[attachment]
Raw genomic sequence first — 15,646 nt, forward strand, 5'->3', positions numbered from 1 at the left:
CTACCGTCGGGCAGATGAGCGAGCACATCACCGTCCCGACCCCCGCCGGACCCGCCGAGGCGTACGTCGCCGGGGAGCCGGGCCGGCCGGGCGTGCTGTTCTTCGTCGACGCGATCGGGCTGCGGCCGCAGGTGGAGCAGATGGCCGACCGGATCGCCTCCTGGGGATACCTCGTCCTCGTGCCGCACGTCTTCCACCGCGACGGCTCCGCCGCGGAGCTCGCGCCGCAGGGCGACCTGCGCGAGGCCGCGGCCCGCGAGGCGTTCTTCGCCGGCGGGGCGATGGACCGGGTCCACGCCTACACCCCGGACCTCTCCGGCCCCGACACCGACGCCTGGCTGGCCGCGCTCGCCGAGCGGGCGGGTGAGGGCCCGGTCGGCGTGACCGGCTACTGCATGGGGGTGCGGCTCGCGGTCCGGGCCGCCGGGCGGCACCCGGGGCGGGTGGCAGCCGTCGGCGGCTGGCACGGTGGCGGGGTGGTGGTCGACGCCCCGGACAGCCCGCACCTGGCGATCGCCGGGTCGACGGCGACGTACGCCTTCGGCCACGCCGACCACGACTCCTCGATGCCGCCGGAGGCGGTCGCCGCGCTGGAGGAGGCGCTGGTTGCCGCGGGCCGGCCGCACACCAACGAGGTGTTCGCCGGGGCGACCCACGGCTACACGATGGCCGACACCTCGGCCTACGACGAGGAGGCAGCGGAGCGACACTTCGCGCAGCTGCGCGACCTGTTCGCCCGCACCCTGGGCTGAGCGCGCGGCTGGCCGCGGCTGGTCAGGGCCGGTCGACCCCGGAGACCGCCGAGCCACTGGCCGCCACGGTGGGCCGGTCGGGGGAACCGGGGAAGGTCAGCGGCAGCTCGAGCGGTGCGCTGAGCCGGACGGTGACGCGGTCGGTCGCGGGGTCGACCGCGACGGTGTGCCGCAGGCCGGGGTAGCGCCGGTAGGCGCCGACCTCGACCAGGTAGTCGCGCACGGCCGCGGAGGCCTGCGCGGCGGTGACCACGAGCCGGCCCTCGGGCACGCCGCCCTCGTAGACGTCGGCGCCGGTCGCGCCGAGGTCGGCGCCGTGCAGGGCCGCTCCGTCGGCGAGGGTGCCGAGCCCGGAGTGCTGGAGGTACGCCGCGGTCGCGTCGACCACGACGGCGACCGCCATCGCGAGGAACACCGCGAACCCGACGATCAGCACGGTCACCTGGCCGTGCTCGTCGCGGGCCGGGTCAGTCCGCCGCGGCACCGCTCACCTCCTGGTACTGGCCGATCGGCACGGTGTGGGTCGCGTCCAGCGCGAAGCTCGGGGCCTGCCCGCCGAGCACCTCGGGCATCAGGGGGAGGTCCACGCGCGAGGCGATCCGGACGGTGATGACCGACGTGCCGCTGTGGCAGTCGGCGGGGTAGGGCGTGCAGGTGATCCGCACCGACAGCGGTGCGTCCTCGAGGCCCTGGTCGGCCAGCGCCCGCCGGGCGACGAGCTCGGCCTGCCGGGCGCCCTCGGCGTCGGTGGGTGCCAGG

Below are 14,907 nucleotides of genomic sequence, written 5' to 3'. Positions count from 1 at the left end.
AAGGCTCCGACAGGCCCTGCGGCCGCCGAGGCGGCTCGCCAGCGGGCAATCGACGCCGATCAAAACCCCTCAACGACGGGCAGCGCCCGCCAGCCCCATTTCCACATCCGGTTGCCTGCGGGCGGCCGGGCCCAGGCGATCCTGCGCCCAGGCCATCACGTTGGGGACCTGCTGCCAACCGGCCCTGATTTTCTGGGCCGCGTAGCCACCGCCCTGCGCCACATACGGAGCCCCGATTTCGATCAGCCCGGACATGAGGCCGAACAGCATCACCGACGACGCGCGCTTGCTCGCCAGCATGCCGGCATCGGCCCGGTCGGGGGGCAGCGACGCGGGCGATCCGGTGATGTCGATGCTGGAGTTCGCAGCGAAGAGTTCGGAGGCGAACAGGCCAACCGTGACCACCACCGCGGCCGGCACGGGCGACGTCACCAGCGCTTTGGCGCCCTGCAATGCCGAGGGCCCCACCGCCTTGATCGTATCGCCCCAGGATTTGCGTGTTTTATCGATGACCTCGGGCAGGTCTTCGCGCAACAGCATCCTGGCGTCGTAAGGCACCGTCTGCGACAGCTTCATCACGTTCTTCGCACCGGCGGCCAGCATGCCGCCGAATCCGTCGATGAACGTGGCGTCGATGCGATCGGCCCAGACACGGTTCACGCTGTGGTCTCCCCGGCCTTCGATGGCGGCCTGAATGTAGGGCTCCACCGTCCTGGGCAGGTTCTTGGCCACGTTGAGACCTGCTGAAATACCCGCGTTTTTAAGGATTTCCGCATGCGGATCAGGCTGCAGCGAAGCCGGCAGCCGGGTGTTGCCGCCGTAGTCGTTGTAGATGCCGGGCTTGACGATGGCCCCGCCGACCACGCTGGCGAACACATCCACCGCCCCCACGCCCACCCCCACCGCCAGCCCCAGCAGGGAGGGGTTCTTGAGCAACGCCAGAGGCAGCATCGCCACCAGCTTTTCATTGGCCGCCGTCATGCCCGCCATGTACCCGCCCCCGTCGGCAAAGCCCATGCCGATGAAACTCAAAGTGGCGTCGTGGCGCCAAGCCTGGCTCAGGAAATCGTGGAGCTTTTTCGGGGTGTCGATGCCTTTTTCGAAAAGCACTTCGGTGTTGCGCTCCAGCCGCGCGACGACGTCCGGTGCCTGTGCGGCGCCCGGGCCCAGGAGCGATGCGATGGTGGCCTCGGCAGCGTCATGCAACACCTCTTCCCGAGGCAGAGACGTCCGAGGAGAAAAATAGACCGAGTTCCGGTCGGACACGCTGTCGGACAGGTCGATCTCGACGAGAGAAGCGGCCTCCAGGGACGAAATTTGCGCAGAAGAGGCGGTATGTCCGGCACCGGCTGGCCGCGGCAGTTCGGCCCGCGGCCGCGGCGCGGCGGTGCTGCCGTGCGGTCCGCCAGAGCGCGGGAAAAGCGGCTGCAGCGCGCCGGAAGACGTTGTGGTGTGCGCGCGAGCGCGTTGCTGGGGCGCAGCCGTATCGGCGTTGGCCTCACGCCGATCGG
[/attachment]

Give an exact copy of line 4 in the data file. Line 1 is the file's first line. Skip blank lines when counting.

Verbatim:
AAGGCTCCGACAGGCCCTGCGGCCGCCGAGGCGGCTCGCCAGCGGGCAATCGACGCCGATCAAAACCCCTCAACGACGGGCAGCGCCCGCCAGCCCCATTTCCACATCCGGTTGCCTGCGGGCGGCCGGGCCCAGGCGATCCTGCGCCCAGGCCATCACGTTGGGGACCTGCTGCCAACCGGCCCTGATTTTCTGGGCCGCGTAGCCACCGCCCTGCGCCACATACGGAGCCCCGATTTCGATCAGCCCGGACATGAGGCCGAACAGCATCACCGACGACGCGCGCTTGCTCGCCAGCATGCCGGCATCGGCCCGGTCGGGGGGCAGCGACGCGGGCGATCCGGTGATGTCGATGCTGGAGTTCGCAGCGAAGAGTTCGGAGGCGAACAGGCCAACCGTGACCACCACCGCGGCCGGCACGGGCGACGTCACCAGCGCTTTGGCGCCCTGCAATGCCGAGGGCCCCACCGCCTTGATCGTATCGCCCCAGGATTTGCGTGTTTTATCGATGACCTCGGGCAGGTCTTCGCGCAACAGCATCCTGGCGTCGTAAGGCACCGTCTGCGACAGCTTCATCACGTTCTTCGCACCGGCGGCCAGCATGCCGCCGAATCCGTCGATGAACGTGGCGTCGATGCGATCGGCCCAGACACGGTTCACGCTGTGGTCTCCCCGGCCTTCGATGGCGGCCTGAATGTAGGGCTCCACCGTCCTGGGCAGGTTCTTGGCCACGTTGAGACCTGCTGAAATACCCGCGTTTTTAAGGATTTCCGCATGCGGATCAGGCTGCAGCGAAGCCGGCAGCCGGGTGTTGCCGCCGTAGTCGTTGTAGATGCCGGGCTTGACGATGGCCCCGCCGACCACGCTGGCGAACACATCCACCGCCCCCACGCCCACCCCCACCGCCAGCCCCAGCAGGGAGGGGTTCTTGAGCAACGCCAGAGGCAGCATCGCCACCAGCTTTTCATTGGCCGCCGTCATGCCCGCCATGTACCCGCCCCCGTCGGCAAAGCCCATGCCGATGAAACTCAAAGTGGCGTCGTGGCGCCAAGCCTGGCTCAGGAAATCGTGGAGCTTTTTCGGGGTGTCGATGCCTTTTTCGAAAAGCACTTCGGTGTTGCGCTCCAGCCGCGCGACGACGTCCGGTGCCTGTGCGGCGCCCGGGCCCAGGAGCGATGCGATGGTGGCCTCGGCAGCGTCATGCAACACCTCTTCCCGAGGCAGAGACGTCCGAGGAGAAAAATAGACCGAGTTCCGGTCGGACACGCTGTCGGACAGGTCGATCTCGACGAGAGAAGCGGCCTCCAGGGACGAAATTTGCGCAGAAGAGGCGGTATGTCCGGCACCGGCTGGCCGCGGCAGTTCGGCCCGCGGCCGCGGCGCGGCGGTGCTGCCGTGCGGTCCGCCAGAGCGCGGGAAAAGCGGCTGCAGCGCGCCGGAAGACGTTGTGGTGTGCGCGCGAGCGCGTTGCTGGGGCGCAGCCGTATCGGCGTTGGCCTCACGCCGATCGG